Tian Li

ABOUT

Name
Tian Li

Role
Alumna

Program
Master of Arts in Education (MA)

Faculty
Education

Campus
Okanagan (Kelowna, BC)

Education
MA in Education, UBC Okanagan (2017)

Master of Teacher in Mathematics, University of Waterloo (2014-2015)

Bachelor of Science in Mathematics, Central China Normal University (2006-2010)

Hometown
Hubei, China


“To be successful at any post-secondary institution, you must have your own ideas and your own thoughts.”




Tian Li

Masters student Tian Li and her supervisor, professor Scott Roy Douglas.

Tian’s Story


Alumna Tian Li learned a thing or two at UBC Okanagan, such as how to better prepare high school students in China

FOR MOST STUDENTS, the most important thing about university is getting good grades. For educator and critical thinker Tian Li, the most important thing is teaching students how to think for themselves.

After teaching at an international school in Beijing, for five years, Tian Li moved to Canada to continue her educational research.

“I learned a lot about Canada while I was working at the international school,” Li says. “I wanted to learn more about the culture and the environment.”

After arriving in Waterloo, Ont., Li began completing online education courses at Waterloo University—before she distinctly realized that something was missing.

“For me, online learning wasn’t as successful as learning in a classroom with teachers and other students, so I began searching for other education programs in Canada. I found UBC at the perfect time.”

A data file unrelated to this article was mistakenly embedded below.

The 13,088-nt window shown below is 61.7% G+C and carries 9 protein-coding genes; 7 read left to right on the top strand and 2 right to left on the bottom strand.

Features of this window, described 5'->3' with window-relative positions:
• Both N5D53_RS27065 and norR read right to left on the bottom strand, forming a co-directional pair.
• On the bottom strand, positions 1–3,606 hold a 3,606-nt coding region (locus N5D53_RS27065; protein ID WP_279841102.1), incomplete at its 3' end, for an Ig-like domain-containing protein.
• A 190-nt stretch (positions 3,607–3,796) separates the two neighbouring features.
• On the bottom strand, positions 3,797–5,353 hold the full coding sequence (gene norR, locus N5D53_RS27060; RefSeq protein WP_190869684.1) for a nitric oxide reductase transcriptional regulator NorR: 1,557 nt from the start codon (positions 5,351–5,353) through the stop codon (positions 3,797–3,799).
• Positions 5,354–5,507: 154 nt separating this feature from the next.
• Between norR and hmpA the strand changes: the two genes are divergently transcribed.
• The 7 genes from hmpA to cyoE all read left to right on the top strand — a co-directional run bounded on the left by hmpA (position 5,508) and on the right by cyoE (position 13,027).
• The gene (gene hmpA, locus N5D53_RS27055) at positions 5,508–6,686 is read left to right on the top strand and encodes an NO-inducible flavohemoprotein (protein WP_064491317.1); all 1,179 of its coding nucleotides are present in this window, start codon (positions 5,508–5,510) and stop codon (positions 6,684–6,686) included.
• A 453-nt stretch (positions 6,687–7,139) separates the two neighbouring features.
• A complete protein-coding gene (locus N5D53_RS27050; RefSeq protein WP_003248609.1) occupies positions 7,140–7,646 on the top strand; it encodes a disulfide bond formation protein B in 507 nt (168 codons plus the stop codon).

BEFORE THE INSPIRATION

While taking classes at UBC Okanagan and talking to her fellow classmates in the Master of Arts in Education (MA) program, Li still felt like she was struggling with the material.

“I had a very traditional education in China,” she says. “I began to realize that Canadian professors didn’t just give me the answers like they did in China. They wanted students to find the answers themselves.”

What came next was Li’s spark of inspiration: International teachers could be successful in their role if they taught students how to think critically while in high school.

“Teachers in China don’t tend to teach students how to think critically because they are first and foremost concerned with teaching them what they need to know in order to pass a test.

“Chinese students are most concerned about getting the best score on the exam so they can get into their dream university. But once they get into their dream university they will learn it is hard to adapt to the learning environment because the professors are looking for you to present your own ideas, and not just the answers from a book.”

INTEGRATING INTERNATIONAL STUDENTS

Li believes that critical thinking not only allows students to think for themselves, but allows them to more easily integrate into English-speaking environments, something they might struggle with when attending an international post-secondary institution.

“Understanding the development of critical thinking and the relationship with additional language learning has a great benefit for creating and providing better education,” Li says.

“A study, which offers insights into how to develop and provide better educational practices to support students’ needs and meet their social requirements, could be of significant interest for educational administrations and policy makers.”

Li hopes to study critical thinking at international high schools in China, where she will interview teachers and students with the intent to elicit discussion on the development of critical thinking in mathematics.

“To be successful at any post-secondary institution, you must have your own ideas and your own thoughts,” says Li. “International students will be successful if they are given the skills to do this.”

Li hopes her research will provide insight into more effective ways to support English language learners within different subject areas, while fostering more inclusive educational environments in international high schools.

–by Jill Dickau